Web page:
Ohioans began casting votes this week for a citizens’ initiated measure (Issue 2) to legalize and regulate the possession, home cultivation, and retail sale of cannabis for those age 21 or older.
Several statewide polls conducted in recent months show majority support (59 percent) for the measure, with strongest support among Democrats and Independents. Nevertheless, several interest groups have come out in opposition to the initiative, including the Ohio Chamber of Commerce, claiming that regulating the adult-use cannabis market will jeopardize workplace safety.
NORML’s Deputy Director Paul Armentano responded to these claims earlier this week in an op-ed in The Columbus Dispatch, stating: “Studies assessing the impact of adult-use legalization laws have failed to support the alarmist rhetoric espoused by Issue 2’s opponents. … According to an exhaustive review by the U.S. National Academy of Sciences, ‘There is no evidence to support a statistical association between cannabis use and occupational accidents or injuries.'”
In a separate commentary, published in The Cleveland Plain Dealer, Armentano added: “No provisions in Issue 2 weaken or limit existing workplace drug-testing policies for cannabis. …. Further, studies consistently show that employees who consume cannabis during off-hours are no different than their peers. Their workplace performance doesn’t differ from that of their co-workers, many of whom consume alcohol, and they do not pose an increased safety risk.”
The ballot proposal allows for the possession of up to 2.5 ounces of marijuana or 15 grams of marijuana extract by adults. Ohioans could purchase marijuana at retail locations or grow up to 12 plants in a private residence (where at least two adults reside). Retail cannabis products would be taxed at 10 percent and sales are anticipated to generate between $276.2 million to $403.6 million in annual cannabis tax dollars by the fifth year of sales. Municipalities can opt out of allowing retail sales if a majority of elected officials decide in favor of an ordinance to do so.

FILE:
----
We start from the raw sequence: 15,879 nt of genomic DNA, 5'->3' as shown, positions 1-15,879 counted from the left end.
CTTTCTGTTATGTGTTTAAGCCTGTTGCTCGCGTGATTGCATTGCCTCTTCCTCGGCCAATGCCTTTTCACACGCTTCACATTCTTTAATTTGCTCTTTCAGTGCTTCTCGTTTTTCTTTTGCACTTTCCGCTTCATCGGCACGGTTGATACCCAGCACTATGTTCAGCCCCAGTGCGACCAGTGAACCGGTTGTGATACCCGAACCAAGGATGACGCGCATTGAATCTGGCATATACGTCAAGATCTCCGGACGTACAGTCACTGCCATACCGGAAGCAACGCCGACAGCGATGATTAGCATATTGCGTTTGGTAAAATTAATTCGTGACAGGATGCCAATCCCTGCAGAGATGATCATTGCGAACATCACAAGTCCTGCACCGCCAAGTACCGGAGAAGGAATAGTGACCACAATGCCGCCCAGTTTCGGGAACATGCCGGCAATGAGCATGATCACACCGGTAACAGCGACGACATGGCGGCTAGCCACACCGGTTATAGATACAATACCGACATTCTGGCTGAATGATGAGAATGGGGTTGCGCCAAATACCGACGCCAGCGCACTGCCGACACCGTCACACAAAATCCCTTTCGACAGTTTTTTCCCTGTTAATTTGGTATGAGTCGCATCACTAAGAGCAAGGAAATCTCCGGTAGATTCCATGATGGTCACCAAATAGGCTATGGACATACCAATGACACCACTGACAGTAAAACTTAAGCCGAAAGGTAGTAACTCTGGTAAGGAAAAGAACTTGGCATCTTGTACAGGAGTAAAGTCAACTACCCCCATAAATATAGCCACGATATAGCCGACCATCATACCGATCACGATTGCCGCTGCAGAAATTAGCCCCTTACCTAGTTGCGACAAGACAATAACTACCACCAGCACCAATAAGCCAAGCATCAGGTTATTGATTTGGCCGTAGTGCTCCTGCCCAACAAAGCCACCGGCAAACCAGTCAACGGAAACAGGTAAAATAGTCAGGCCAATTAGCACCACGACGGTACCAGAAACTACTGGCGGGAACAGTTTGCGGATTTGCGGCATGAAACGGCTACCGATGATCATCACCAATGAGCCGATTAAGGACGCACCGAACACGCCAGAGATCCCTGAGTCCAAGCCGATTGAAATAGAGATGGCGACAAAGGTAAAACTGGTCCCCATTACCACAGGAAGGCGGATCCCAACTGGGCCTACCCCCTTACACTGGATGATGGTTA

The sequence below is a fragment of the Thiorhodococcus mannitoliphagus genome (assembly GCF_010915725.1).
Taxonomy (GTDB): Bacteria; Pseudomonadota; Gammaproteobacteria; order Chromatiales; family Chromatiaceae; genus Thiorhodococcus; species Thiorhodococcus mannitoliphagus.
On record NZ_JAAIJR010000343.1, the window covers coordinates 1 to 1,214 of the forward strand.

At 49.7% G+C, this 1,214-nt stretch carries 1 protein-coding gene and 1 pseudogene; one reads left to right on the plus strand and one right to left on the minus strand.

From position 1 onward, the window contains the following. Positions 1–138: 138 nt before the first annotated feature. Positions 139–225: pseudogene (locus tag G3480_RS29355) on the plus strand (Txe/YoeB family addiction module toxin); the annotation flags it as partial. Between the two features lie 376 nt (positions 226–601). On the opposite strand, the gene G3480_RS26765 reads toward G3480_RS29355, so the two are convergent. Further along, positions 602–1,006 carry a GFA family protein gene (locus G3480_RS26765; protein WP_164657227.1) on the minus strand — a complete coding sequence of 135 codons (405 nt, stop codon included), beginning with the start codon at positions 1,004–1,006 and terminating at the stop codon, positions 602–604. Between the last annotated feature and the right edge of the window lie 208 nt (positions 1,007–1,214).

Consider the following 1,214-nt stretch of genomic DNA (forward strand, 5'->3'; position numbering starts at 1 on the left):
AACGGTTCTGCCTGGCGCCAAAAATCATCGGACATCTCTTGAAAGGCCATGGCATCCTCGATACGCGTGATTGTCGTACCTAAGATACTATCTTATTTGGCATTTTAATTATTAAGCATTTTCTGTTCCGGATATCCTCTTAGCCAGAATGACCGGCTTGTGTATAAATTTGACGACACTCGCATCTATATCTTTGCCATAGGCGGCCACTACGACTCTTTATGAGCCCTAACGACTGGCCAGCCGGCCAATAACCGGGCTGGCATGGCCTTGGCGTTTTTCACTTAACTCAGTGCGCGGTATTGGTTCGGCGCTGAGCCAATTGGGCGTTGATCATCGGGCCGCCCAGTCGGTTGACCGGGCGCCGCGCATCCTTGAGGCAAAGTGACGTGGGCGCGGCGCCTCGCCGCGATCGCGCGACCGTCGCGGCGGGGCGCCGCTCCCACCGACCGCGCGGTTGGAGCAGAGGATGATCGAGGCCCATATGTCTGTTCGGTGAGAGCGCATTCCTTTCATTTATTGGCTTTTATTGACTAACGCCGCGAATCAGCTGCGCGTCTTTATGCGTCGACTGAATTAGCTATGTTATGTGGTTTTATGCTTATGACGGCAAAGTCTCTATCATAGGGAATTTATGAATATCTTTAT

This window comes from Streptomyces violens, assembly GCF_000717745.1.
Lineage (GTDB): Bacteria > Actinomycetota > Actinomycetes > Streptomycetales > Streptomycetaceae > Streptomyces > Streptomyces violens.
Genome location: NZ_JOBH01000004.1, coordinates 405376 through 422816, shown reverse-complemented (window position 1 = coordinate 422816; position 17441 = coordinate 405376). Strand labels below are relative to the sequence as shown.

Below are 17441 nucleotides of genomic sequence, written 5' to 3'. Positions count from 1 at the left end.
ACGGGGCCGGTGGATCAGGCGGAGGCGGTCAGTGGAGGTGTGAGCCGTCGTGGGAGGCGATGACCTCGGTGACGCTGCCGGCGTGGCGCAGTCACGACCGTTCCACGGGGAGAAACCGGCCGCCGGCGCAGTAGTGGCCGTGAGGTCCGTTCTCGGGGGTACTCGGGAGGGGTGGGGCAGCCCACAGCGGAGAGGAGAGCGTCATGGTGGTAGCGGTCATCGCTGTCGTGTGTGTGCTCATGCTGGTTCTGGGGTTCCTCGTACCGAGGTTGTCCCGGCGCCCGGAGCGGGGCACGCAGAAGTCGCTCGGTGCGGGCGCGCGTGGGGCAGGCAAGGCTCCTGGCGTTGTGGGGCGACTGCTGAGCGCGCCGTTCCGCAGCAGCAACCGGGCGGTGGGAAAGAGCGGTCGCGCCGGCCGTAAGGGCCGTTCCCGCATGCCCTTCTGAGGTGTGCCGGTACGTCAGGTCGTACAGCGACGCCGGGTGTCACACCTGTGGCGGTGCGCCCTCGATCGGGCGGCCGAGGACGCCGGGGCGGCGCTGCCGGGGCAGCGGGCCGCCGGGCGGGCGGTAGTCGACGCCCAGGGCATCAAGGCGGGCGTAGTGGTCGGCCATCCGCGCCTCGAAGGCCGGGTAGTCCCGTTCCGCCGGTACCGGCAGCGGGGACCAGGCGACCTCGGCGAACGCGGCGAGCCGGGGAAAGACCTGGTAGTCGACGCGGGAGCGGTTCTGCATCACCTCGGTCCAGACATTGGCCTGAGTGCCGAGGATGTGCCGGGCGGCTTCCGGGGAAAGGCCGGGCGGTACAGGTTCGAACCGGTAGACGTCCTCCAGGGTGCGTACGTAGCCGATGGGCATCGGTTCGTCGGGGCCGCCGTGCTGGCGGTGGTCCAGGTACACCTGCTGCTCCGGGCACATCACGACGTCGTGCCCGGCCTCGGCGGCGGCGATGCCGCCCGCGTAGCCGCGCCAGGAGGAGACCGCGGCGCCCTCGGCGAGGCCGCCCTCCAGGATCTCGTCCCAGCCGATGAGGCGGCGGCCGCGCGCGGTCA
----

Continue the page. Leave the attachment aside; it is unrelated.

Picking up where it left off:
Because the proposed measure is a statutory question rather than a constitutional amendment, state lawmakers have the option of amending its provisions if it is eventually approved by the voters. On Wednesday, members of the GOP-led Ohio Senate passed a resolution urging voters to reject the initiative. The resolution makes a number of false and misleading claims, such as: “Marijuana use can irreversibly reduce intelligence,” and “Marijuana use more than doubles the risk of developing opioid-use disorder.” In fact, numerous studies show that cannabis exposure is not associated with long-term changes in either brain morphology or cognition, and most people who consume cannabis eventually reduce or cease their use of opioids.
If passed, Ohio will be the 24th state to legalize the adult-use marijuana market, and the 14th do so by a public vote.
Additional information about the Issue 2 initiative is available from the Coalition to Regulate Marijuana Like Alcohol.